During a brief reprieve from a nationwide book tour, Atlanta poet Jericho Brown spoke to ARTS ATL about The Tradition (Copper Canyon Press, 110 pages), his recently published collection of poems.
Brown, 43, has been on and off airplanes since April 30, promoting the April 2 release on a tour that has taken him from Washington, D.C., to Las Vegas while continuing his work as an associate professor at Emory University, where he directs the Creative Writing Program.
He grew up in Shreveport, Louisiana, and has an undergraduate degree from Dillard University (New Orleans), an M.F.A. from the University of New Orleans and a Ph.D. from the University of Houston.
The Tradition, Brown’s third book of poetry, joins Please (2008) and The New Testament (2014) to form an exceptional trilogy of verse. He has many impressive credits beyond those titles. Brown won the 2009 Whiting Writers Award and has received fellowships from the Guggenheim Foundation, the Radcliffe Institute for Advanced Study at Harvard and the National Endowment for the Arts.
The Tradition taps into the tensions and terrors of daily life as expressed through the vulnerable, exposed body. There’s a tangibility to this collection that presents the marks we make against each other as marks against the Earth. This intimate conversation took place in the poet’s home, where contributor TK Smith asked about the ongoing tour, the new book and the responsibilities of being a midcareer poet.
ARTS ATL: How are you enjoying the book tour experience?
Jericho Brown: It’s great because you get to meet all these people who love poetry. There’s always somebody in the audience who’s at their first poetry reading, so you know you’re being responsible for introducing people to the art. You become an occasion for which people can come together, and that’s really wonderful.
ARTS ATL: How exhausting is touring?
Brown: I like the doing of it; I just don’t like the getting there — the travel, the packing, the hotel rooms. Even though I’m exhausted, there is some satisfaction from putting my body in the fire, just having the stamina to get it done. I have the responsibility to stand behind the book. I had a very special and intimate experience writing this book, and I want to reward that. In order to give back, I need to make sure that I’m doing what I’m supposed to do and giving it a chance in the world.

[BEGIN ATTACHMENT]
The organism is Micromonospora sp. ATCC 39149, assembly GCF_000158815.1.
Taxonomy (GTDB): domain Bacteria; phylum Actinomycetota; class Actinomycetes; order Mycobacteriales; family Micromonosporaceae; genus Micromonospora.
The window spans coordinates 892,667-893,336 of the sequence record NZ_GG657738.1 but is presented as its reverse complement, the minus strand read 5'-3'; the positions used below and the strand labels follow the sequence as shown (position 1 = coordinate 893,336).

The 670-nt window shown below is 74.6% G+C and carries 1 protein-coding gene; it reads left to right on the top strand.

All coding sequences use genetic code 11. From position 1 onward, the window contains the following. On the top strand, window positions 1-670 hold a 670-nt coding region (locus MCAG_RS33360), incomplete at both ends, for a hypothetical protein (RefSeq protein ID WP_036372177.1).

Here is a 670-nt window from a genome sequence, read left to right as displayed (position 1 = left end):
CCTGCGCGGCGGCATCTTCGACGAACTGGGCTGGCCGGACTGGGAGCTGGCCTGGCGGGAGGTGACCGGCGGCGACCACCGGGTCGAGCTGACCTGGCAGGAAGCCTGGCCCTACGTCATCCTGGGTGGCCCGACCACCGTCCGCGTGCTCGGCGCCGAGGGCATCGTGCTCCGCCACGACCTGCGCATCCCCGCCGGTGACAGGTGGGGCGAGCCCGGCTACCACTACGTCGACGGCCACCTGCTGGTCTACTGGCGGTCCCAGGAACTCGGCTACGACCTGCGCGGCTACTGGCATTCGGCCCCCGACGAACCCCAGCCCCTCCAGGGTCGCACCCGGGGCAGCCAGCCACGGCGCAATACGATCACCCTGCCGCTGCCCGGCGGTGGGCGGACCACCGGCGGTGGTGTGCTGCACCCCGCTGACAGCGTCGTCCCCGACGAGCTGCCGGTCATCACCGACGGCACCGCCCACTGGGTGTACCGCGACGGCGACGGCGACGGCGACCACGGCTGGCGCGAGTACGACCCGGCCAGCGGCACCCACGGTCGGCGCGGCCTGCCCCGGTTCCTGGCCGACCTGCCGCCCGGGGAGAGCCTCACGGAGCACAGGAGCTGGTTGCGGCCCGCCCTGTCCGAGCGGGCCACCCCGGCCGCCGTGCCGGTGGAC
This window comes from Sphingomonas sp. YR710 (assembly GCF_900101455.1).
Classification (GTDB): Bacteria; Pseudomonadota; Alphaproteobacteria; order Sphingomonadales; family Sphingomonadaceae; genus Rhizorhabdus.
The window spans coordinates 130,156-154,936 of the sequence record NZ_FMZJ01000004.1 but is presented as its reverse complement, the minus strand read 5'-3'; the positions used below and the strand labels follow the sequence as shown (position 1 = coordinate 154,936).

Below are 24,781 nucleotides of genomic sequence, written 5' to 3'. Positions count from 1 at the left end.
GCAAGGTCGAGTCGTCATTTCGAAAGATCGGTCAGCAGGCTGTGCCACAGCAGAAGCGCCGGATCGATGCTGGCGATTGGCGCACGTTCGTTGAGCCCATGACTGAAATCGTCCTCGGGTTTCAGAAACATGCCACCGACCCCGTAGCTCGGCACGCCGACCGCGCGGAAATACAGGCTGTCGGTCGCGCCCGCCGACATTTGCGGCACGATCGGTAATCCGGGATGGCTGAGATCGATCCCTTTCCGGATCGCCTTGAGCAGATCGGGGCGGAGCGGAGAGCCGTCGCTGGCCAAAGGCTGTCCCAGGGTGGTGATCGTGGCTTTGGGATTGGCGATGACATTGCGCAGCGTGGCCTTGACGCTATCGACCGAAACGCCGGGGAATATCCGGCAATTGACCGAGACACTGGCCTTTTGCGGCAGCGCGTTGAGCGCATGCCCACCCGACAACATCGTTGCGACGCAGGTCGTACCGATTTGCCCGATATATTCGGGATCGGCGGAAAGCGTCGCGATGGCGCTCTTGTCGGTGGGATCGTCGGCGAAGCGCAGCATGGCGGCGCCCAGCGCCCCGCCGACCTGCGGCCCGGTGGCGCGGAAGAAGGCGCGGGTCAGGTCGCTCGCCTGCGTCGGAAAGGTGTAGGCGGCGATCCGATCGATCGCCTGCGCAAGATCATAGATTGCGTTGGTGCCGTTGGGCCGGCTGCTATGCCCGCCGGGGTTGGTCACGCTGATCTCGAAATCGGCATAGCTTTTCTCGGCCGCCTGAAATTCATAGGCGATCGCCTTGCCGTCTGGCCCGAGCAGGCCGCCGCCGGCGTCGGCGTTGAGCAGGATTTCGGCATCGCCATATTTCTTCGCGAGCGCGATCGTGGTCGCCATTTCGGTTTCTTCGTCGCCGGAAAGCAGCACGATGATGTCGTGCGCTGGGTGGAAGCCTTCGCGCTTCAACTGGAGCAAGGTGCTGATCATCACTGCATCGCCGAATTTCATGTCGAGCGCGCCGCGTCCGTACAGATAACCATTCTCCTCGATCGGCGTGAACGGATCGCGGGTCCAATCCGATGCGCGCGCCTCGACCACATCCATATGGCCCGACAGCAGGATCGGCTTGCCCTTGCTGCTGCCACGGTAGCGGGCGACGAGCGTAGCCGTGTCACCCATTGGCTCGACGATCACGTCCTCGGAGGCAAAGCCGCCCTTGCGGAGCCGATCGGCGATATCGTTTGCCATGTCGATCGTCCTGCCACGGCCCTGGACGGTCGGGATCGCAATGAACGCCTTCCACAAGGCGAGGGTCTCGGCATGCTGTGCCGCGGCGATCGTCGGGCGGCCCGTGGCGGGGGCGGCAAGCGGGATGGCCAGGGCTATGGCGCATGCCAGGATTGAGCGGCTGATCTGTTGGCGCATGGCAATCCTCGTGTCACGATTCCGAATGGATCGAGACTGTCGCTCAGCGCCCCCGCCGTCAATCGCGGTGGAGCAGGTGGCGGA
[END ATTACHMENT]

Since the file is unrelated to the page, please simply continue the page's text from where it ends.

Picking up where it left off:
People don’t have to like my work. People don’t have to need my work. I think the important thing is that they know that the work exists, that it’s considered. As an ambassador of poetry, that’s what my job is. I’m supposed to be reminding people of the work that poetry does, bringing poets closer together and putting us in positions where we can help encourage one another. Artists are always reminding people and reminding one another of the value of art, artistry and the artists themselves.
ARTS ATL: Did you set out to write a third book?
Brown: Intention is difficult to talk about because I’m a poet. I intend to write because I’m writing all the time every day. Everything that comes to me is going inside the “poet-mind machine” and is going to come out somewhere in a poem. When I’m writing poems that accumulate over some time, I have to forget that they’re going to be in a book because I’m concentrating on it poem by poem. I like to believe that when Whitney Houston would sing “I Wanna Dance With Somebody,” she couldn’t be thinking about “I Have Nothing.” She’s going to have to sing both in a show, but in the moment of singing “I Wanna Dance With Somebody,” she’s singing “I Wanna Dance With Somebody.” She’s doing that as best as she can. For me, that happens at levels. There’s a level at which, once I have a bunch of poems, I know I’m working on a book, and all I can do is work on the book.